Revised enrollment figures higher for Detroit

Oct. 14, 2008
District says new numbers are close to its budget estimate

Detroit Public Schools' fall enrollment stands at 95,852 and counting--markedly higher than preliminary figures showed, according to district officials. With about 2,000 part-time students to be added to the rolls before the school system issues its final report next month to the Wayne Regional Educational Service Agency, officials say they expect to reach--or even exceed the budgeted amount.
To read The Detroit News article, click here.

FROM SEPTEMBER 2008: Detroit Public Schools posted its lowest enrollment since World War I, constituting a massive and unexpected decline, according to early figures circulated by the district administration. The preliminary tally showed enrollment dropped to about 88,000 this fall--far below the 104,501 students counted last fall. It could constitute the largest one-year enrollment drop in the district's history. The district projected 98,356 students as part of its $1.1 billion budget; if the initial enrollment numbers hold, the drop could cost the district about $52.6 million in state aid. District administrators are calling into question the accuracy of the numbers, and principals and staff have been put on notice that they have to do whatever they can to count each student.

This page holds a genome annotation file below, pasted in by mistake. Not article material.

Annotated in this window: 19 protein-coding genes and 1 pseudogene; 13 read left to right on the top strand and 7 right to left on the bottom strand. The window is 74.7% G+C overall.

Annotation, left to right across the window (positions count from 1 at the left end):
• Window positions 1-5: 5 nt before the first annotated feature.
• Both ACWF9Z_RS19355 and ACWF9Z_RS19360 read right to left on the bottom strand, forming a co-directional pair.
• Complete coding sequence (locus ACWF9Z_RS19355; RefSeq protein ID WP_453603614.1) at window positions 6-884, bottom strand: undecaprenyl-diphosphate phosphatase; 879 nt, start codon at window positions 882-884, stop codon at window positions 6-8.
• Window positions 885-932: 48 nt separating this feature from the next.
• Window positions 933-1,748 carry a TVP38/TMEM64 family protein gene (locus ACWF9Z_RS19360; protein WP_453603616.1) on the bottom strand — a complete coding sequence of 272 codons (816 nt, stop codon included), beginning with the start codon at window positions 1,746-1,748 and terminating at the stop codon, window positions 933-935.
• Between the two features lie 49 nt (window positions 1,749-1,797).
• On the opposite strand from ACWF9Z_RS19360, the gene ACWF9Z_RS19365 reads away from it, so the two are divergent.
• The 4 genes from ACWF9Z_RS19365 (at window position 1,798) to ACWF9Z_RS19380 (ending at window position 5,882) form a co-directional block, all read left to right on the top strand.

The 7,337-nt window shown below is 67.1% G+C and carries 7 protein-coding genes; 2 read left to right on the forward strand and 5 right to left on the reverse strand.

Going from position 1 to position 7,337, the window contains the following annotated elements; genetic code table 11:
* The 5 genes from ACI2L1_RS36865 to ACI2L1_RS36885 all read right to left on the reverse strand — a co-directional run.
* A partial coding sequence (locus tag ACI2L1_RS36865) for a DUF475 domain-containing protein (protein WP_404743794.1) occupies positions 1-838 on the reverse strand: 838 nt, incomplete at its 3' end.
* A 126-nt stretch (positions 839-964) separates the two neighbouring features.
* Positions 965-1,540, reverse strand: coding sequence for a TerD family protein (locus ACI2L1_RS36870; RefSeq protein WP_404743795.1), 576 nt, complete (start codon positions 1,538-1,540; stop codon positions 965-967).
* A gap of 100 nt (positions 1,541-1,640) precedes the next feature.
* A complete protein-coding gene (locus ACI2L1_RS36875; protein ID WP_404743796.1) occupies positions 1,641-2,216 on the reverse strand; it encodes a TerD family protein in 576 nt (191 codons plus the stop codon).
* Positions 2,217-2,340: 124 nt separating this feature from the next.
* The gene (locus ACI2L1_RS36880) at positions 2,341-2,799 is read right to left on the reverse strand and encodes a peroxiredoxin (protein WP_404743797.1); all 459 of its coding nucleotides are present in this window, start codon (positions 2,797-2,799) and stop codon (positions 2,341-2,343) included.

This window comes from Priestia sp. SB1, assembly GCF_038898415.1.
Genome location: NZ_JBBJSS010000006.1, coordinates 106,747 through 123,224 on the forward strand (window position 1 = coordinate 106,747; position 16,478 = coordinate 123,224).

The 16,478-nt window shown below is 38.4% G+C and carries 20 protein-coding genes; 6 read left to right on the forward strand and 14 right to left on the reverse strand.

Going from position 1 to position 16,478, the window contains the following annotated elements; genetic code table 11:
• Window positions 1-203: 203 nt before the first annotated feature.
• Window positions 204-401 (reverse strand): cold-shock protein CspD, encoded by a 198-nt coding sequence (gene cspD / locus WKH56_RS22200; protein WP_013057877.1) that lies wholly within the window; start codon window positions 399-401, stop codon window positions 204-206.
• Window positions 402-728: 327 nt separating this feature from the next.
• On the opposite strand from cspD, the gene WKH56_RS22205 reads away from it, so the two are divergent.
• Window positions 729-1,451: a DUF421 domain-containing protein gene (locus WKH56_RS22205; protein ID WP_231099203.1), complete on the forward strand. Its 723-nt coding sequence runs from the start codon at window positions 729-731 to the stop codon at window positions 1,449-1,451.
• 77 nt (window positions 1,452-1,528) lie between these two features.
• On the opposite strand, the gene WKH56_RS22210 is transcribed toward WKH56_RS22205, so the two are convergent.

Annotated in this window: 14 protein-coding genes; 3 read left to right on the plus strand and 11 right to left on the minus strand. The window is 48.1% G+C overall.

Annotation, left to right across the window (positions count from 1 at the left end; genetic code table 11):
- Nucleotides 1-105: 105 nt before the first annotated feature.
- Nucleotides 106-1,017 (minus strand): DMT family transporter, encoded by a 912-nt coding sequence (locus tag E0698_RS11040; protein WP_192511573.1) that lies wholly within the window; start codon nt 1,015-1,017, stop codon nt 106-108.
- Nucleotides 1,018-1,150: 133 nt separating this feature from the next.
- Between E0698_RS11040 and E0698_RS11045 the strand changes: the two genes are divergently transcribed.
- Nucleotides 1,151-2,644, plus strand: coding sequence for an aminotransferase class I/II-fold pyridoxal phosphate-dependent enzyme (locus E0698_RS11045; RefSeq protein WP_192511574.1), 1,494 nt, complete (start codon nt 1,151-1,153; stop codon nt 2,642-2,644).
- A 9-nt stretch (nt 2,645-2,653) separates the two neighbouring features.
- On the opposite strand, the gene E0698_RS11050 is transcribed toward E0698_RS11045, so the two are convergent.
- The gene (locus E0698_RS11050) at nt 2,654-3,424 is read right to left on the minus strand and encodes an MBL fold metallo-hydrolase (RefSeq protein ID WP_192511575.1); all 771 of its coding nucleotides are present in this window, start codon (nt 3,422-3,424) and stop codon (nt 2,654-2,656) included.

To read The Detroit News article, click here.

UPDATE: While denying reports that enrollment is down to 88,000 students, Detroit Public Schools officials acknowledge that it has dropped below the 100,000 mark needed to maintain first-class district status. As a result, two community colleges and suburban districts will be able to open charter schools within the city and the number of DPS board members could change and their powers diminish. The district's ability to borrow money, contract for services, issue bonds, collect property taxes and direct its school police department also is now in question. Board president Carla Scott says the 88,000 figure did not include part-time students such as some high school, alternative education, kindergarten and preschool students. The true number is expected to be between 94,000 and 96,000 students, Scott says.
To read The Detroit Free Press article, click here.

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